The process of deionization is very effective and is the best one to produce higher quality irrigation water for crop production. With the increase in the number of salts, the cost of deionization is also increased. If the salt contents are higher then there is frequent need to replace or regenerate the resin. As compared to the purified water by the RO system the cost of water purification by the process of deionization is 5-6 times higher. The RO system can be utilized as an initial step for the purification of water and finally, the high-quality irrigation water can be achieved by the process of deionization. In this way, the final costs can be significantly reduced as compared to the costs of deionization only.
Removal of Individual Salts
Manganese and Iron
In the water, the manganese and iron are oxidized to the greatly insoluble forms and cause the production of brown and black strain on the plant’s foliage which is covered by the overhead irrigation system. For the irrigation systems at the microlevels, the concentration of iron of < 0.3 ppm is required. Many ways can be used for the removal of these elements from the water. If there is the availability of enough space then the least expensive approaches can be used for the pumping of water to the tank or pond where insoluble compounds of manganese and iron can undergo the precipitation and settling.
Most often the water is pumped in, in the form of a spray to favor the rapid oxidation of manganese and iron to the insoluble forms. For this purpose, enough time should be given to ensure the settling of precipitates. Oxidation filters are also used for oxidizing the manganese and iron to the insoluble forms by using chlorine, air, or potassium permanganate. The filters ensure the removal of sediments that should be periodically cleaned by the backflushing. Sometimes, sand is also used as a filter. The chemical oxidant filters must be renewed after usage. The oxidation of manganese and its settling in water both are slower. To remove the manganese more efficiently the coagulation by the chemical means before the filtering and sedimentation may be required. If bacteria are also present along with the manganese and iron, then there is no need to use the oxidizing filters. The bacteria cause the quick blinding of oxidizing filters.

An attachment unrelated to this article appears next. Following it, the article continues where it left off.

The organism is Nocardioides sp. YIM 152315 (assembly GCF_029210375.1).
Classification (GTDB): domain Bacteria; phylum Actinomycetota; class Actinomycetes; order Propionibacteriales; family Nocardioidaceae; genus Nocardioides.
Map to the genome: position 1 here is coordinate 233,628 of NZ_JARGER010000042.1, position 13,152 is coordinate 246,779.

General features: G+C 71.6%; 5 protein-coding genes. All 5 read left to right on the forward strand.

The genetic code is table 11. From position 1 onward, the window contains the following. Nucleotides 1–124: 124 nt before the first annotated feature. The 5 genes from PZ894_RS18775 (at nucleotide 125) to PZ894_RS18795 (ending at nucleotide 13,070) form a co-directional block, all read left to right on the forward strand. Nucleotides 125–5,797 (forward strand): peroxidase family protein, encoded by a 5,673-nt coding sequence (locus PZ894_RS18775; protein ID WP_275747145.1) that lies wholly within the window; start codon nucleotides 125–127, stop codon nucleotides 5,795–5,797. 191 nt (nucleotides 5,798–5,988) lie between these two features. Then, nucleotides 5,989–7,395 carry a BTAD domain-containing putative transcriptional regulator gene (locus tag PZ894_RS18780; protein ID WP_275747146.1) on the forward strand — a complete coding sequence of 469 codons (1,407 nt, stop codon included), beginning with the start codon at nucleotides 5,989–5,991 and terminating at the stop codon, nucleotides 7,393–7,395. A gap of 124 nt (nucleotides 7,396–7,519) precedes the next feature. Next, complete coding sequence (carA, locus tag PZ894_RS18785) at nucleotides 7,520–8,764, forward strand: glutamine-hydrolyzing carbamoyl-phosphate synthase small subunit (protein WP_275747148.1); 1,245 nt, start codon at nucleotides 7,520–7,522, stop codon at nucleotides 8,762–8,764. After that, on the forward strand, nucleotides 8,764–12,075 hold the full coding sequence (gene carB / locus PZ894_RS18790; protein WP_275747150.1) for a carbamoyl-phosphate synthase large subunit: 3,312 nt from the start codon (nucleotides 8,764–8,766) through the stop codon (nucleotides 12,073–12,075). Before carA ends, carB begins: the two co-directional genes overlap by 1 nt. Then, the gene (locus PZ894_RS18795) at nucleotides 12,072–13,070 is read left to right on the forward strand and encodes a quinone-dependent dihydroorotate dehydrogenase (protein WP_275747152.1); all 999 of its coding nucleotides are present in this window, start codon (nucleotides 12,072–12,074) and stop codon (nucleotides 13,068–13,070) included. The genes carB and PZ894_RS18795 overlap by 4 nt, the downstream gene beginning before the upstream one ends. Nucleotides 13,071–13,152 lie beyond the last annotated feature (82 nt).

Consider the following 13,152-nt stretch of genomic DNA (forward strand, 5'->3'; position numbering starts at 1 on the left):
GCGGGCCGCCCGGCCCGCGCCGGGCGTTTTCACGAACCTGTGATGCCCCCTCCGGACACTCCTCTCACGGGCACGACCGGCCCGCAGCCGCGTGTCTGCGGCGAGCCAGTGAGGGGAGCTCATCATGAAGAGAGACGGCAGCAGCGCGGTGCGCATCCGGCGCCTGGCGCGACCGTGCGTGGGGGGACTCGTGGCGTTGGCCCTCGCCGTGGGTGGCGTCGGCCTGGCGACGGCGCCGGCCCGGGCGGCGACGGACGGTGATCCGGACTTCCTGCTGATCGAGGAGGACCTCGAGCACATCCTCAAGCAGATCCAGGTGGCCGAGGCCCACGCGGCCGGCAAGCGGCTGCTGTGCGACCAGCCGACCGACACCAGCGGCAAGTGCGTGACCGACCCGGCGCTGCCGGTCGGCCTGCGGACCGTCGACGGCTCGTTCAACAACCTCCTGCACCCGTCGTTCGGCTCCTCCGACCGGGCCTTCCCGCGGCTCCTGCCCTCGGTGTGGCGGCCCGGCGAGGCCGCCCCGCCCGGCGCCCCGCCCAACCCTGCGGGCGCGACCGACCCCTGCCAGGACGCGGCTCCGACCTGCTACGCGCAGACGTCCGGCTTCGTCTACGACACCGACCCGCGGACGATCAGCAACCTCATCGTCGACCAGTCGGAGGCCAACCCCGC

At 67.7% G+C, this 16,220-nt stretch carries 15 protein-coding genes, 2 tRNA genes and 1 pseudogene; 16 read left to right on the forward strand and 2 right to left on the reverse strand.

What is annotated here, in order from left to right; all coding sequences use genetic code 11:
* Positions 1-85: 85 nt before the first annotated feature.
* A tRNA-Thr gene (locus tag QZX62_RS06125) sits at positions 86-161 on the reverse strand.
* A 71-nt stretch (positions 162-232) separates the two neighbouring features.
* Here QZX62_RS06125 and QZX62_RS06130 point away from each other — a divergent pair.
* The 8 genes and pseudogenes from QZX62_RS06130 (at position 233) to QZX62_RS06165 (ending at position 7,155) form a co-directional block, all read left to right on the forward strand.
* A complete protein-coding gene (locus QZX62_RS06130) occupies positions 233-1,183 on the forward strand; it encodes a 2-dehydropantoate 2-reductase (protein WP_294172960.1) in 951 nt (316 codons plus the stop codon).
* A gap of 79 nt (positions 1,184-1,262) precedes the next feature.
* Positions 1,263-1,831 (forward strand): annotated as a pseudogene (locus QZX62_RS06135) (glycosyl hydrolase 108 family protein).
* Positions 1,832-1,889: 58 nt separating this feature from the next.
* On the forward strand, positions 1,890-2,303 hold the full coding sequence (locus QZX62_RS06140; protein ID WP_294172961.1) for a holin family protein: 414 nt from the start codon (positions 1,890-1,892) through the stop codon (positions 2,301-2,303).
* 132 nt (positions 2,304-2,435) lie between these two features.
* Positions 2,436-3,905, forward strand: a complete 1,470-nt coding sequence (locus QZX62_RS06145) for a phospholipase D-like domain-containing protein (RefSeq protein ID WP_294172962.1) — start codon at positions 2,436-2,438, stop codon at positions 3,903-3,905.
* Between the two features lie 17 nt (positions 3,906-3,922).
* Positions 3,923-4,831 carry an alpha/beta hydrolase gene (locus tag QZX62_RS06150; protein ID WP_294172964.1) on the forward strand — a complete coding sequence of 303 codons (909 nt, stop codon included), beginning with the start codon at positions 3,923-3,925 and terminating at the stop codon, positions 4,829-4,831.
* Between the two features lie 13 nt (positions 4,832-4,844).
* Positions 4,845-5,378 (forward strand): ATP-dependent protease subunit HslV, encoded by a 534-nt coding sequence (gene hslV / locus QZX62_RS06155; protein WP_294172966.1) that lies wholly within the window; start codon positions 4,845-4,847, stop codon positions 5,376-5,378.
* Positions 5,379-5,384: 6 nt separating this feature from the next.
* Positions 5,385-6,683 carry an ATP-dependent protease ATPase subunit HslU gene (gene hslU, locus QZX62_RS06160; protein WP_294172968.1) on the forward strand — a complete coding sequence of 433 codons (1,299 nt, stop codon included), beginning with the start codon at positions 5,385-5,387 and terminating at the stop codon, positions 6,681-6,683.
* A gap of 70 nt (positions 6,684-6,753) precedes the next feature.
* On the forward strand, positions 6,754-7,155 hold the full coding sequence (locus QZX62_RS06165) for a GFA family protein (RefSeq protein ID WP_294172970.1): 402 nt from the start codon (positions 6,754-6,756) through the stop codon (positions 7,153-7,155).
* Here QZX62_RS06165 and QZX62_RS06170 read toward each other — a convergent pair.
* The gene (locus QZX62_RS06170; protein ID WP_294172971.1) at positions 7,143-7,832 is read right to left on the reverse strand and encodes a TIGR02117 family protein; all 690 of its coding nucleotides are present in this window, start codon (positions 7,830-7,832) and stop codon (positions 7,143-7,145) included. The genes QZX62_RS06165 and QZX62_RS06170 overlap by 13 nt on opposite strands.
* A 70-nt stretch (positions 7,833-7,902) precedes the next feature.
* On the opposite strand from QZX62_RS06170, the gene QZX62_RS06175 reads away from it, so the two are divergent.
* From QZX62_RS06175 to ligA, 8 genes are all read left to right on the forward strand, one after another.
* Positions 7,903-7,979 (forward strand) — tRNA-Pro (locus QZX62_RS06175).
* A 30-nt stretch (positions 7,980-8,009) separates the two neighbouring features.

In the aquifers of Tennessee manganese and iron bacteria are most commonly encountered, so, sand filtration and chlorination should be utilized in the presence of bacteria. There is another approach for the elimination of precipitation problems is to keep the manganese and iron in the most soluble forms. The chelates of polyphosphates which are added to the water for attaching the soluble manganese and iron and they are managed for becoming oxidized. The chelated manganese and iron complexes that pass through the irrigation systems are not precipitated on the parts of plants.
Generally, the chelation complexes best work if the concentrations of manganese and iron in the water are low in the range of 1-2 mg/l. Furthermore, manganese and iron in the irrigation water are oxidized due to their exposure to the air and thus they cannot be chelated. The water in which there is the addition of chelates cannot be heated as the heating causes the breaking of polyphosphates and then causes the release of manganese and iron.
Magnesium and Calcium
It may be essential to remove the magnesium and calcium from the hard water for the elimination of deposition of salts on the foliage of plants that are covered by the overhead irrigation system. It can also be achieved by the softening of water that is the replacement of magnesium and calcium with the potassium. Usually, in the water softening, sodium is widely used than the potassium. Higher levels of sodium are very harmful to the plants and in the softening units, the use of sodium should be avoided. In the way the potassium is utilized for the growth and development of plants and the amount of total salt contents in the water is also kept unchanged. If the water is very hard, then due to the overfertilization the toxicity of potassium may occur. In the softening units, the potassium chloride must be recharged.
The fluoride contents can be easily removed from the water by adsorption using the activated carbon or activated alumina. In the first step, there is an adjustment of pH to 5.5. There can be the regeneration of activated alumina with the strong base sodium hydroxide and then it can be reused. Before the start of treatment, there is no need to adjust the pH of carbon with the activated carbon unit. After reaching the adsorption capacity the carbon in the unit is replaced. When the pH is raised above 6, then the fluoride is not soluble so the maintenance of the pH of the media solution should be maintained for reducing the toxicity-related issues.
In the many irrigation water sources, boron is naturally occurring in the anionic borate form. The anionic exchange resins which are like the deionization systems should be used but at a considerable level of expenses. For increasing the efficiency of boron removal in the reverse osmosis system, the pH of the water should be adjusted to the slightly alkaline conditions. The composite membranes consisting of thin films have more tolerance to the high pH and their use should be preferred.